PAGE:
# Double exclamation points? [duplicate]

So I was debuging some code and ran across this:

``````var foo.bar = 0; // this is actually passed from another function, adding it for context

function(foo)
var someVar = !!foo.bar;
if(foo.bar){
// ..stuff happens
}
else{
// .. something else happens
}
}
``````

Okay my questions is what is the point of !!? All that is doing is making the `0 === false`.

1. Is there any benefit to using that compared to `boolean(foo.bar)`?

2. foo.bar can be evaluated in an if as is because `0 === false` already, so why go through the conversion? (someVar is not reused anywhere else)

-

## marked as duplicate by Greg Hewgill, epascarello, Marc B, Brandon, GravitonFeb 15 '12 at 7:20

Well I know what it does I just want to know what is the benefit which is not explained in your linked question. –  jpalladino84 Feb 14 '12 at 21:50

This converts a value to a boolean and ensures a boolean type.

``````"foo"      =    "foo"
!"foo"     =    false
!!"foo"    =    true
``````

If `foo.bar` is passed through, then it may not be 0 but some other falsy value. See the following truth table:

Truth Table for javascript

``````''        ==   '0'           // false
0         ==   ''            // true
0         ==   '0'           // true
false     ==   'false'       // false
false     ==   '0'           // true
false     ==   undefined     // false
false     ==   null          // false
null      ==   undefined     // true
" \t\r\n" ==   0             // true
``````

Source: Doug Crockford

Javascript also gets really weird when it comes to NaN values. And this is the only case I can think of off the top of my head where !! would behave differently to ===.

``````NaN   ===  NaN     //false
!!NaN === !!NaN    //true

// !!NaN is false
``````
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That doesn't actually answer the question. The question asks: "foo.bar can be evaluated in an if as is because 0 === false already, so why go through the conversion?" Your answer explains that it ensures a Boolean type, but the OP already knew that; the question is, what's the point of ensuring a Boolean type? –  ruakh Feb 14 '12 at 21:52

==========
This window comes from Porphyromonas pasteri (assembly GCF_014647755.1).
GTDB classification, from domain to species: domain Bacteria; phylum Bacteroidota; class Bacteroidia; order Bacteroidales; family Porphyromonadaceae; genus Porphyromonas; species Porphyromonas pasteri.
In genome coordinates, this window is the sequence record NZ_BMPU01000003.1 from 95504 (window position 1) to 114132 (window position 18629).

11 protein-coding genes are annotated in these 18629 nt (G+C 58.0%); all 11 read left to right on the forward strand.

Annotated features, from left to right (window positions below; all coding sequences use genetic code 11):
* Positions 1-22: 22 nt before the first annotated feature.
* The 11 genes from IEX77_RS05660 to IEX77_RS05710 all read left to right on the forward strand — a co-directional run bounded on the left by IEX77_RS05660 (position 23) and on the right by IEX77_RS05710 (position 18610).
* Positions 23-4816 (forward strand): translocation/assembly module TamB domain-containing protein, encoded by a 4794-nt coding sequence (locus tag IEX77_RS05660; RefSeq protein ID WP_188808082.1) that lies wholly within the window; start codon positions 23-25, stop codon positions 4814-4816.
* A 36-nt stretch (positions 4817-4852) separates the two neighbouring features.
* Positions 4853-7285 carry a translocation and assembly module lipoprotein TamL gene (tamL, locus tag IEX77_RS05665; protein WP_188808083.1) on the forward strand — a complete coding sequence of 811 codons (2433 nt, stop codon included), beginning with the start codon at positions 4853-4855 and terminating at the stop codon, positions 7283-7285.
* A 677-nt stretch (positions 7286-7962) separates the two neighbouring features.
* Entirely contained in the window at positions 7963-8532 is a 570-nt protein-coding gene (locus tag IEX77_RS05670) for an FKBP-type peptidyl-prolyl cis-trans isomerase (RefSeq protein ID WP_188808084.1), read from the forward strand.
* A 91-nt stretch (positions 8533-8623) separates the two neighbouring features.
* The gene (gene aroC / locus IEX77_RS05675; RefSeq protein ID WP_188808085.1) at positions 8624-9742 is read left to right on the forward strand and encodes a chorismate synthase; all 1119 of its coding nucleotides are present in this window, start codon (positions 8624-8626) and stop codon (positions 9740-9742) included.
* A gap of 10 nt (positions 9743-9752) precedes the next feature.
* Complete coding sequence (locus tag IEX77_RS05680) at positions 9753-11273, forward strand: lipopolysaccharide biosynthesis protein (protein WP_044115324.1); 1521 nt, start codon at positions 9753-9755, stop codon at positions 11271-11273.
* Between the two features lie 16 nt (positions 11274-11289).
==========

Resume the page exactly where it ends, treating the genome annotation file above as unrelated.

@ruakh The if statement is implicit and will not use === –  Gazler Feb 14 '12 at 21:54
Sorry, could you elaborate your last comment a bit? Because I really don't see what point it was trying to make. :-/ –  ruakh Feb 14 '12 at 22:04
@ruakh I can see how that wouldn't make sense. I was trying to relate to the code OP posted `if foo.bar` however the only reason apart from preference I can speculate is when dealing with NaN. I have editted this into my answer. –  Gazler Feb 14 '12 at 22:25

I think the answer is that there isn't really much point. We can speculate about how it came about:

• maybe an earlier version of the function used `someVar` in multiple places, or in ways that genuinely benefited from having `true` or `false`, so this made more sense.
• maybe the person who wrote the function is so used to using `!!` to convert to `true`/`false` that (s)he didn't even notice that it wasn't necessary here.
• maybe the person who wrote the function feels that every computation (in this case, Boolean conversion) should be given a meaningful name by assigning some variable to its result.
• maybe, since Boolean conversion in JavaScript is surprisingly error-prone (in that e.g. `new Boolean(false)` is a true-valued value), the person who wrote the function feels that it should always be done explicitly rather than implicitly — even though the effect is the same — just to call attention to it as a potential point of error.
• this, of course, presupposes that the person who wrote the function thinks of `!!` as an "explicit" Boolean conversion. Technically it's not — it uses the same implicit Boolean conversion that `if` does — but if you're used to this idiom, then it amounts to an explicit conversion.

but in my subjective opinion, none of those reasons is a very good one!

-

As stated above, it forces an object with a boolean type. You can see for yourself:

``````(function typecheck() {
var a = "a";
var b = !a;
var c = !!a;

alert("var a = " + typeof(a) + "\n" +
"var b = " + typeof(b) + "\n" +
"var c = " + typeof(c));
})();
``````

If you are simply doing comparisons, the conversion merely saves you a type coercion later on.

FYI, the following values are coerced to FALSE in JavaScript:

• false
• 0
• ""
• null
• undefined
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By 'coerced to FALSE' do you mean if I do: something like `var b = (nullthing) ? 'sad' : 'happy'` I can reliably get b = 'happy' if nullthing is 0, null, undefined blank or false? I could have sworn I've had issues where it complained that it was undefined or null in these types of situations. –  PixMach Apr 15 at 0:18
The comparison rules are a little strange. Here is a good in-depth explanation. In the example you give, you are correct that you'll get a reference error. –  Matt Brock Apr 15 at 0:57